Noctua NH-L9i Review

The NH-L9i is a horizontally orientated low profile cooler that sits very low and bolts straight onto the motherboard. There are 2 versions available – one for Intel 115x sockets and one for AMD. This makes sense given that the mounts are part of the heat sink itself and it doesn’t use a mounting bracket. By integrating the mounting mechanism to the cooler, Noctua were able to stick to a crazy profile of 37mm tall. The 37mm is made up of a 23mm heat sink and a 14mm thick 92mm diameter PWM fan. The implementation of PWM fan on this cooler means that with the right fan profile, noise levels shouldn’t be a problem provided that you comply with the TDP limitations.

Back in January, we reviewed the Noctua NH-L12 low profile CPU cooler. Since then, we have had the chance to see it’s little brother, the NH-L9i (the “i” being for the Intel version).  In our January review of the L12, we defined CPU HTPC cooling utopia as: 

  • a low profile in terms of height
  • low acoustic properties
  • good cooling capabilities for a CPU at stock volts
  • reasonable price 

Little did we know, this little guy was about to tick all of our boxes.

If the NH-L12 is considered low profile, I’m not sure what to call the NH-L9i – it’s so small that I was seriously concerned for the well-being of my i5-2500K even at stock volts. I know that it was at the L9i’s TDP limit and the case ventilation in the R3 is pretty good but the unit just didn’t look big enough to do the job let alone do it quietly. I know we tend to go on about the packaging of Noctua products in our reviews but the unboxing of the NH-L9i felt a little more ‘Premium’ than usual. For a start, the box was pretty small but it felt heavy. When opening the box, there was a black rubber liner in the top with the thermal paste, mounting screws, case badge and noise adapter.

When I took the black liner out, the size of the cooler really took me by surprise – it really was the size of the cut out. I took all the cardboard out and sure enough, no mounting bracket is required, this one just goes straight on the socket without any mucking around. the mounting instructions were pretty straight forward.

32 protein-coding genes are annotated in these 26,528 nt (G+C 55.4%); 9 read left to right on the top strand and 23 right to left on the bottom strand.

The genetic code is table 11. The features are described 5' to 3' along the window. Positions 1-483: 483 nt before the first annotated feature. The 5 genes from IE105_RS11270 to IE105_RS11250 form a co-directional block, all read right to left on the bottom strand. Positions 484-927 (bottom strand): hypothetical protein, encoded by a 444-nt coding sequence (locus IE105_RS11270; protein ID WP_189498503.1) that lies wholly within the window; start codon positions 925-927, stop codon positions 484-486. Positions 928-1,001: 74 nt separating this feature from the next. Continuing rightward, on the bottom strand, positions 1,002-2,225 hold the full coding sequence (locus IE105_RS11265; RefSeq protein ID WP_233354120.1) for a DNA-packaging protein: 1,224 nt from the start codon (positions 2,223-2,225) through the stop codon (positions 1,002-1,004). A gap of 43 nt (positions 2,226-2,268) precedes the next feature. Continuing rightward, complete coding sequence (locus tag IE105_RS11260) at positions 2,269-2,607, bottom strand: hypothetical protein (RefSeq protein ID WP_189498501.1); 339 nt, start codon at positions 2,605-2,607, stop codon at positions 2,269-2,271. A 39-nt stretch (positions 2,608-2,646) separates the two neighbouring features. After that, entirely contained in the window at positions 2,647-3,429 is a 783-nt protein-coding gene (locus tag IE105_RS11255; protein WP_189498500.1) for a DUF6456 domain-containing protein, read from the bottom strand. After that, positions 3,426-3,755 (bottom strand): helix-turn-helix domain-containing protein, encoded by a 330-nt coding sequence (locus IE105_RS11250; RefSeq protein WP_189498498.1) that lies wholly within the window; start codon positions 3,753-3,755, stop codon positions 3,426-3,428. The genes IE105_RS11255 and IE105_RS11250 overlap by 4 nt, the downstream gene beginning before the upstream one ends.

We tested the NH-L12 on an i5-2500K because the only other 115x chip we had in the test lab was an i7-3770K. We saw the warnings on Noctua’s website about overclocking and decided to cautiously test it with our 2500K at stock volts with a fallback plan to turn off the turbo if the NH-L9i struggled. As you will see from our results, this cooler isn’t in the same league as the NH-L12, D14 or H100 and nor should it be, it’s one of the smallest coolers I’ve ever seen. What surprised us was that it effectively cooled our 2500K and did so very quietly.

TDP Guidelines

As per the Noctua website:

  Sandy Bridge  

65W or less



  Recommended with good case ventilation only.

  Ivy Bridge  

65W or less



  Recommended with good case ventilation and Intel Turbo Mode disabled only.


CPU temperatures depend on various different factors, so please take note of the explanations below and keep in mind that our recommendations can only serve as general guidelines for typical setups.

1) Our recommendations are based on an ambient temperature of 25°C or less. If your ambient temperature is significantly higher (30°C or more), we don’t recommend running the NH-L9i on 77W Ivy Bridge or 95W Sandy Bridge CPUs. For all other setups, please ensure good case ventilation when ambient temperature is 30°C or more.

2) Our recommendations assume that the cooler is installed in a typically equipped, properly ventilated HTPC system. If you are using particularly hot components inside your system, it may be necessary to use stronger case ventilation to ensure sufficient CPU cooling performance.

3) Our recommendations assume that the fan is used with PWM control (configured so that it can speed up to 100% when necessary) but without the supplied Low-Noise Adaptor. If you would like to use the NH-L9 with the supplied Low-Noise Adaptors, we recommend choosing CPUs with less than 65W TDP.


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